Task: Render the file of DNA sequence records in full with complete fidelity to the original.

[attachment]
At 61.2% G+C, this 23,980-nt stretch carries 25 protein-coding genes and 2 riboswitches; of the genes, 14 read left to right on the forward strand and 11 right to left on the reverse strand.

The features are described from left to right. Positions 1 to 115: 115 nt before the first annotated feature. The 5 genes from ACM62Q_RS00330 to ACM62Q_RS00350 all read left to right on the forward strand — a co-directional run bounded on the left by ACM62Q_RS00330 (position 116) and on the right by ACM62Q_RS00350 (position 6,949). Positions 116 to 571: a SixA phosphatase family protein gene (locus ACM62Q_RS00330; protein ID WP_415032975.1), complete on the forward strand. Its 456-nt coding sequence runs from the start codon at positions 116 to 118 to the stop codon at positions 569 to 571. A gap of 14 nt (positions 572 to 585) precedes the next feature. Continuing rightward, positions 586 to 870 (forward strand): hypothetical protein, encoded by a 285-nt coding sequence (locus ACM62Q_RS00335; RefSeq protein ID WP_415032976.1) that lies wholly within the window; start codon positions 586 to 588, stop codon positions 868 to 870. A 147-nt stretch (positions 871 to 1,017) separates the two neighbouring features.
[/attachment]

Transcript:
At 61.2% G+C, this 23,980-nt stretch carries 25 protein-coding genes and 2 riboswitches; of the genes, 14 read left to right on the forward strand and 11 right to left on the reverse strand.

The features are described from left to right. Positions 1 to 115: 115 nt before the first annotated feature. The 5 genes from ACM62Q_RS00330 to ACM62Q_RS00350 all read left to right on the forward strand — a co-directional run bounded on the left by ACM62Q_RS00330 (position 116) and on the right by ACM62Q_RS00350 (position 6,949). Positions 116 to 571: a SixA phosphatase family protein gene (locus ACM62Q_RS00330; protein ID WP_415032975.1), complete on the forward strand. Its 456-nt coding sequence runs from the start codon at positions 116 to 118 to the stop codon at positions 569 to 571. A gap of 14 nt (positions 572 to 585) precedes the next feature. Continuing rightward, positions 586 to 870 (forward strand): hypothetical protein, encoded by a 285-nt coding sequence (locus ACM62Q_RS00335; RefSeq protein ID WP_415032976.1) that lies wholly within the window; start codon positions 586 to 588, stop codon positions 868 to 870. A 147-nt stretch (positions 871 to 1,017) separates the two neighbouring features.